Thursday, 29 July 2010

cookies, diet drinks, and a giveaway

Over on my review blog I'm reviewing the underWAY drinks and all the food that comes along with it....
Click over and leave me a message (sorry, just Canadians!) to receive a box full of the same stuff I talk about!

Sunday, 25 July 2010

woefully behind the times

Wow, and I just got used to the idea of summer....

R has a very cool pool noodle. It's white, striped with red, and looks like a giant candy-stick.

Cass, of course, is cool and disinterested and secretly lusts for one (preferably without the red stripe) of his own.

So this Friday (the 23rd of July) I went into the local big-box yellow faced horror, and went hunting for a pool noodle. It was going to be easy - I mean, I was on my lunch hour, and since I knew just where they were, it would take no time at all - and I swung into the store, humming a little ditty, which died in my throat when I saw.

Where the pool noodles - nay, where the accessories, toys, and chemicals for pool section had been? A solid wall of backpacks and loose-leaf paper, markers and trapper-keepers.

WHAT? Had I lost a month? It couldn't be the last bit of August already, could it?

Nope. It was still mid July, hot as all get-out, still SUMMER, still....back to school? Not a pool toy in sight?

No. I refuse to believe it. We still have half a summer to go.

Don't rush me.

Tuesday, 20 July 2010


There are blueberries and raspberries growing wild in my side yard.

This isn't a new thing, I've talked about it before....but it's a simple thing that still fills me with amazement.

Tonight, cobbler. Or berries over ice cream.

I can't wait.

Monday, 19 July 2010

I'm melting!

Like an ice cube in a tall glass of lemon-bedecked iced tea.


Yes, the weather is hot. But c'mon, it's summer! Where I live we dream all winter about heat, glorious heat that doesn't radiate from the wood stoves or the baseboard heaters, heat you don't have to pay for. Bright clear yellow light not from a lamp. The temperature is just a bonus, really.

Friday I picked up Cass from his first jaunt off to summer camp. He was filthy, (Me, tipping giant bag of dirty clothes directly into washer: Oh, look! There's your washing kit! *pause* Um, Beau?  Your washcloth! It's....dry! And the brand new bar of soap you took? Still unopened! Now how did that happen? Cass brought over his backpack. "I.....washed in shampoo, Mom!' And I couldn't bring myself to look at his toothbrush.) tired, and happy, so it was a rousing success.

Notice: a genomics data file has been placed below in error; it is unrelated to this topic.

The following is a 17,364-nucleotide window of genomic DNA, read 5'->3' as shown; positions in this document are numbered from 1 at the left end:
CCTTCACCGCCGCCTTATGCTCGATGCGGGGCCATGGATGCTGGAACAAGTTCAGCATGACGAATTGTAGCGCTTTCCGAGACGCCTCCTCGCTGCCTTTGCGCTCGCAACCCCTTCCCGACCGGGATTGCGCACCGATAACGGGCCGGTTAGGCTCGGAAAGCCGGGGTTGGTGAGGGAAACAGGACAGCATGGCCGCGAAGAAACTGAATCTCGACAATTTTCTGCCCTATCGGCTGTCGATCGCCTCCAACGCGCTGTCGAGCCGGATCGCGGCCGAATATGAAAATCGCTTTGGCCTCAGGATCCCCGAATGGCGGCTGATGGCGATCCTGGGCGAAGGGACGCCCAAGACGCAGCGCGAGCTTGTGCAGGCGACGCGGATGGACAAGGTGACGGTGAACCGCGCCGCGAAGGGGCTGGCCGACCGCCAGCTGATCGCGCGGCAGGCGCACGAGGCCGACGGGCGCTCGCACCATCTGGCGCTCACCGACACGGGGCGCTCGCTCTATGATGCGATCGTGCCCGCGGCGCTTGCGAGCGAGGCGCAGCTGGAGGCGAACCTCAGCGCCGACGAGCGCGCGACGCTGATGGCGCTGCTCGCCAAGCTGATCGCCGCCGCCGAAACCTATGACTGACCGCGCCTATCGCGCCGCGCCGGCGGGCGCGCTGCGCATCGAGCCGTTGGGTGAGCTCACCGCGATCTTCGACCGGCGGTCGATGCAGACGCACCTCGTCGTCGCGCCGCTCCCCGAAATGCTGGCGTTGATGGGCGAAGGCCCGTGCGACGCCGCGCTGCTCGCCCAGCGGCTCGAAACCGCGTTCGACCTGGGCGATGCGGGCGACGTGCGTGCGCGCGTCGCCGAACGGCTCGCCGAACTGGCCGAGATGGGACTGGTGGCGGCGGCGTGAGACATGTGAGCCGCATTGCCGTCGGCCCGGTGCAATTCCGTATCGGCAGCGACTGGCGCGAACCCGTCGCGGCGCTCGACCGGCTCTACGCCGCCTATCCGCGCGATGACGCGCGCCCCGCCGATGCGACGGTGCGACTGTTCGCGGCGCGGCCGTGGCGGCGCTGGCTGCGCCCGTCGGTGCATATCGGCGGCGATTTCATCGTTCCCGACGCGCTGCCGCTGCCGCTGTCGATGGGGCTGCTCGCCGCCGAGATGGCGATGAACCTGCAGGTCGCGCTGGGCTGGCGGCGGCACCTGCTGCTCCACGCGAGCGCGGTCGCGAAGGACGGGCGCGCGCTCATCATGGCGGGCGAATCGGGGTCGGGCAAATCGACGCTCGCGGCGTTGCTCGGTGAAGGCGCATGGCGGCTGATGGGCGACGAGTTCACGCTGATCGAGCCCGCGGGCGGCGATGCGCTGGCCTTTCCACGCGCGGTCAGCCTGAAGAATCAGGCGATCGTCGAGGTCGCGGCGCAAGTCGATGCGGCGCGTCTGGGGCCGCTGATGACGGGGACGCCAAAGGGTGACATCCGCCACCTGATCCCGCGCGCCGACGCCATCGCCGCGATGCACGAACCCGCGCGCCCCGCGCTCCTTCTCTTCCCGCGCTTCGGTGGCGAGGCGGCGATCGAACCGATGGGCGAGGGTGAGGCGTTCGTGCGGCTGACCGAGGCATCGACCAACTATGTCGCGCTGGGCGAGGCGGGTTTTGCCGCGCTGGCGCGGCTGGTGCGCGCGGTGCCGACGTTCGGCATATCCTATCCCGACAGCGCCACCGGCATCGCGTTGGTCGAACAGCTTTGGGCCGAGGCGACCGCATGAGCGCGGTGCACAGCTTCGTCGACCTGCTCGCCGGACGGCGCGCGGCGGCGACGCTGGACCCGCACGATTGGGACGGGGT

And he learned, along with nature facts and how to stay up all night without waking up your counselors that not only did Jesus die for his sins, but he came back to life afterward. (Something I guess I'd forgotten to ever mention. I think we've covered that his religious education? Has sucked.)

(Cass whispering in my ear at the camp closing ceremony: Mom? Did you know this is a church camp??')

Why yes, boy of mine, I did. Did you learn anything?
He cocked his head.

If you put a black ant and a red ant together? They'll fight. Can I come back here next year?

Thursday, 15 July 2010

driving along in my automobile

And after a day of driving rain and gloom, the sun is out and the world is gold and blue again.

I've been listening (yes, still! Holy schmoley, there are FIFTEEN CDs!!) to the 19th Wife and am amazed at the differences between reading a book and having the story told to you. I think about this book in the characters voices, which helps give body to the story, but I find I'm imagining a lot less about the scenes (what did a hot, still day in the desert sun look like in the pioneer days? What were the houses like in the small town?) even though I wouldn't get any more description from actually reading the book.

I wonder if this is why both my kids can disappear into a book they're reading on their own?

Yesterday I was booming down the road, listening, and there was a house coming down the road. A house, cut into two, still looking cheerful and pleased to go where it would be used (if sunny yellow paint and white trim can be said to have an air of excitement) - not an everyday occurrence on these roads, but still common enough so you glance and go on, and directly after that came an enormous round silver tank of some sort, shining in the  (brief) sun. I watched it pull under the overpass and registered wow, there's not a lot of extra room there, better steer toward the side of the road a bit

and started to do so, and

And then there was the deer.

Late Spring/early summer is a hard time for critters around here. The young'uns get the worst of it - they're nearly grown and out on their own, and have no idea of what that big expanse of hard-packed tarmac is (smash)

If I ate roadkill, this would probably be called the buffet season.

So, to recap -